Driving Your Career with a Personal SWOT Analysis

Consulting Processes

At work we often go to great lengths to analyze, plan, do, and review. Then we get home, relax, and coast. We all need time to renew, rebuild and connect with friends and loved ones. But, what if we took some of our analytic ability and business tools and applied it to our own careers and personal life? Using a few best practices from work to analyze your personal life could make great things happen.

A personal SWOT should identify your strengths, weaknesses, opportunities, and threats. The following lists are meant to get you started thinking about topics in each of the four quadrants. After you complete a personal SWOT, then you should work on a SWOT Action Plan. <Link>

Here are some overall topic categories you might want to consider for a personal SWOT. As the step-by-step on creating a SWOT analysis and SWOT Action Plan recommends, limit each quadrant to no more than five items. Limit your SWOT Action Plan items so you work on no more than three at one time.

Internal Strengths and Weaknesses – Resources and issues you control

  • Skills and education
  • Personality and attitude
  • Flexibility and portability of skills
  • Resilience
  • Willingness to relocate
  • Teamwork
  • Financial reserves
  • Mentors and connections
  • Image or self-brand

External Opportunities and Threats – Resources and issues outside your control

  • Job and industry trends
  • Market trends
  • Demographic trends
  • Geography and location

Fill Your Quadrants with Impact

Look through the following lists and write on 3” X 3” (7.5cm X 7.5cm) Post-It Notes your personal responses to the top five topics in each of the four quadrants. The topics listed below are just seeds for thought. I’ll bet you have immediate topics that come to mind.

As you write the 3” X 3” Post-It Notes put them on a SWOT template. (My kitchen table has done many a personal project SWOT.)

Once you have completed you’re SWOT analysis, then move on to the SWOT Action Plan.

Personal Strengths

  • Unique and better skills, education, certification or experience greater than peers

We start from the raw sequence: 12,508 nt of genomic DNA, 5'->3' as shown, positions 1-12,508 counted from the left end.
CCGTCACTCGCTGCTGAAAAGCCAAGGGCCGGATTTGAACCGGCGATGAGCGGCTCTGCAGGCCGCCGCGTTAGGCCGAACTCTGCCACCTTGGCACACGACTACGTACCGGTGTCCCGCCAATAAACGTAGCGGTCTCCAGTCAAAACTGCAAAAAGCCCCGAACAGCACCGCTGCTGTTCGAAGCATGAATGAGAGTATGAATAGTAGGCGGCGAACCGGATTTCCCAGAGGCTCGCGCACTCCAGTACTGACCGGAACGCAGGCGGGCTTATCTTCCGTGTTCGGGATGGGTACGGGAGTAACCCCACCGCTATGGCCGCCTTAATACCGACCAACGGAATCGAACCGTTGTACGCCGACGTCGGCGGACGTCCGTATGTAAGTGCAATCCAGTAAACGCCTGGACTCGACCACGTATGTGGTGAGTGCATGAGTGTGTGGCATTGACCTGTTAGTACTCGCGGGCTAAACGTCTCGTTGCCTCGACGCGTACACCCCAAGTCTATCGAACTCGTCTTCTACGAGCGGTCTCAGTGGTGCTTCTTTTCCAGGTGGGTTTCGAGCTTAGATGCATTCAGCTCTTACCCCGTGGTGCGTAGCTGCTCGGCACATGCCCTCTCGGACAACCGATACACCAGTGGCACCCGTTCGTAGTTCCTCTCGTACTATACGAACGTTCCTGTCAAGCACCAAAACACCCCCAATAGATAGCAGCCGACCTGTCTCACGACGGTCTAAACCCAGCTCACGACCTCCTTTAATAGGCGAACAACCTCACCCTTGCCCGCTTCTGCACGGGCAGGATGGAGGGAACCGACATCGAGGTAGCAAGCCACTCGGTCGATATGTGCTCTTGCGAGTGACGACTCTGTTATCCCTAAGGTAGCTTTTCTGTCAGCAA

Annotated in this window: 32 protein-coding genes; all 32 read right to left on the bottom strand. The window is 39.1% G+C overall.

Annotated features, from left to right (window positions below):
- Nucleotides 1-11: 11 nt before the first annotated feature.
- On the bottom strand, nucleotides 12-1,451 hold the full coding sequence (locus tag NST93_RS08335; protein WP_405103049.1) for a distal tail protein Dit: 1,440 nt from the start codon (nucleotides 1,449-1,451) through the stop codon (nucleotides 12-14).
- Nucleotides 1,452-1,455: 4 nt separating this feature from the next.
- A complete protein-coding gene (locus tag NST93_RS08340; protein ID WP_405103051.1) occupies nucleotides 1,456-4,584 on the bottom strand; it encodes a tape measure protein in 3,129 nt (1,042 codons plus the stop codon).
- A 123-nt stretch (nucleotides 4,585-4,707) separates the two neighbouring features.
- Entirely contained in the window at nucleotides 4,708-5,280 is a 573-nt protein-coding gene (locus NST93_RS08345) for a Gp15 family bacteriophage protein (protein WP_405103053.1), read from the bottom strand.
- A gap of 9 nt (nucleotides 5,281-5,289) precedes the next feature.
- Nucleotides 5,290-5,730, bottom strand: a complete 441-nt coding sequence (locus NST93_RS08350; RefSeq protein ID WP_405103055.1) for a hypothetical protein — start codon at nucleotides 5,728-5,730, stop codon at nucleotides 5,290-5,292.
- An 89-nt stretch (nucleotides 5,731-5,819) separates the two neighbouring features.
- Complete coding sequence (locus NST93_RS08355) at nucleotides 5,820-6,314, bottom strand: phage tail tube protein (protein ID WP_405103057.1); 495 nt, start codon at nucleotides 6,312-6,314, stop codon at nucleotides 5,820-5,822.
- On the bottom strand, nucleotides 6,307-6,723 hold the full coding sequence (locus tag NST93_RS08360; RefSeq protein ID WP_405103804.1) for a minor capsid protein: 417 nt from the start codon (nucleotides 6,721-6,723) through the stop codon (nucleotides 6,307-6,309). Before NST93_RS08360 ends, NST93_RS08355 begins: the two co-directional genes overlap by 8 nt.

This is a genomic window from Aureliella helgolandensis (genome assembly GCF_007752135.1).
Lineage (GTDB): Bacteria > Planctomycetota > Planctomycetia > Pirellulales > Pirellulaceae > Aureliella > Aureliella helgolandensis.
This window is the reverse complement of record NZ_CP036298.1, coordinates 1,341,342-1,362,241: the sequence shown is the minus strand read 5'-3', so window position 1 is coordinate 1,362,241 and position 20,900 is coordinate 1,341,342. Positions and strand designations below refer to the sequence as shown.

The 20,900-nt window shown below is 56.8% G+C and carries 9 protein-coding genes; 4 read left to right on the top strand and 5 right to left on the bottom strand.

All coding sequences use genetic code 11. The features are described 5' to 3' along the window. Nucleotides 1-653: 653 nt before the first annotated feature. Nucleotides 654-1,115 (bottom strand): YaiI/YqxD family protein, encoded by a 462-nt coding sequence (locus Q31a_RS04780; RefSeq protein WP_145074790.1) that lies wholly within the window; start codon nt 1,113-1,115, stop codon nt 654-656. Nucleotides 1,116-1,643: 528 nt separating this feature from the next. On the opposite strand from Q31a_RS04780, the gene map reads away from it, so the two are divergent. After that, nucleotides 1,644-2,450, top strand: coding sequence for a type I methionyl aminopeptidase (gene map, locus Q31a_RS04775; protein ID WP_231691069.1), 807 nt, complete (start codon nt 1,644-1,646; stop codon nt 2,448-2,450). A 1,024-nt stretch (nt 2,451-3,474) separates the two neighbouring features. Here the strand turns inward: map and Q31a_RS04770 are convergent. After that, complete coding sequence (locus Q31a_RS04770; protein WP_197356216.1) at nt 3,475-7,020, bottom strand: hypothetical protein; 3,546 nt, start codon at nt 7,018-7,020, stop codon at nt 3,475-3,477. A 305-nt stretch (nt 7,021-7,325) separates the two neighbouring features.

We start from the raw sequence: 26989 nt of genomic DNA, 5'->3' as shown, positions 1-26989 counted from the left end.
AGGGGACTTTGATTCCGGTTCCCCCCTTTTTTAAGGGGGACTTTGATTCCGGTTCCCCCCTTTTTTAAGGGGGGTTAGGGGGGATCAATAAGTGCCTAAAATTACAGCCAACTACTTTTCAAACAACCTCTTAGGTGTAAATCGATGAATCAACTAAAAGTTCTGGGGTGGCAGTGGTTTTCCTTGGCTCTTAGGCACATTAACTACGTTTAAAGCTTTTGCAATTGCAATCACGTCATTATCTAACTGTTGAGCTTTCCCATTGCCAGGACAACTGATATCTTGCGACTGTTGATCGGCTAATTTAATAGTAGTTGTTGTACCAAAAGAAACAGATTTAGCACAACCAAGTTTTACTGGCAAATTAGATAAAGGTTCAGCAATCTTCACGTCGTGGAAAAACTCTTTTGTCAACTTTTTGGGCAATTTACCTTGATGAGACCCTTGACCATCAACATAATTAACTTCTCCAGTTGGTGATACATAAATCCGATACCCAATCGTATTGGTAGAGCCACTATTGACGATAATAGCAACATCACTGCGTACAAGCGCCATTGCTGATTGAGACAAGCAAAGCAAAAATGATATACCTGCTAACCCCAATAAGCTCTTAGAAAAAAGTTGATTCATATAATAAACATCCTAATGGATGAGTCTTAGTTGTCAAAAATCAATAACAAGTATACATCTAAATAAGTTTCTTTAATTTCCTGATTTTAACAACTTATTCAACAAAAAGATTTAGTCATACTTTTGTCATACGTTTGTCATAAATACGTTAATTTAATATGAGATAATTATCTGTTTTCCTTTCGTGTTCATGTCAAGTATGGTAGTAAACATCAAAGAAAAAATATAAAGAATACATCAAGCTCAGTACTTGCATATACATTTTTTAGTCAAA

• Unique selling proposition
  • Excellent personal image or “brand”
  • Ethical or value strengths
  • Personal financial resources
  • Personal strength and resilience
  • Professional network
  • Mentor or influential referrals
  • Demonstrable ethical or value strengths
  • Strong productivity habits
  • Excellent personality attributes
  • Flexibility in timing, location, position
  • Fast learner

Personal Weaknesses

  • Skills, education, certification, or experience less than peers
  • Weak skill area required by future positions or industry
  • Poor personality attitudes or personality
  • Poor productivity habits
  • Negative personal image or “brand”
  • Slow learner
  • Tasks you are poor at or avoid
  • Areas of low confidence

Personal Opportunities

  • Personal and mentor connections for referrals
  • High economic or industry growth
  • Technology disruption that is opening new fields
  • High demand for skills or attributes you possess
  • Specialized knowledge in your field
  • Specialized areas of growth in your field
  • Lateral growth in your current company
  • Unique skills in areas match your unique skills
  • Technology that can enhance your abilities
  • Failings in your peers where you excel
  • New roles, jobs, or tasks that will push you into new skills

Personal Threats

  • New higher requirements for education, certification, or experience
  • Poor economy or industry trends
  • Many competitors with the same skills set
  • Stronger competitors
  • Rapidly changing skills set
  • Personality weaknesses
  • New technology replacing your skill sets
  • Instability or potential loss in current job
  • Family or religious commitments that limit you
  • Organization threatened by acquisition, merger, or failure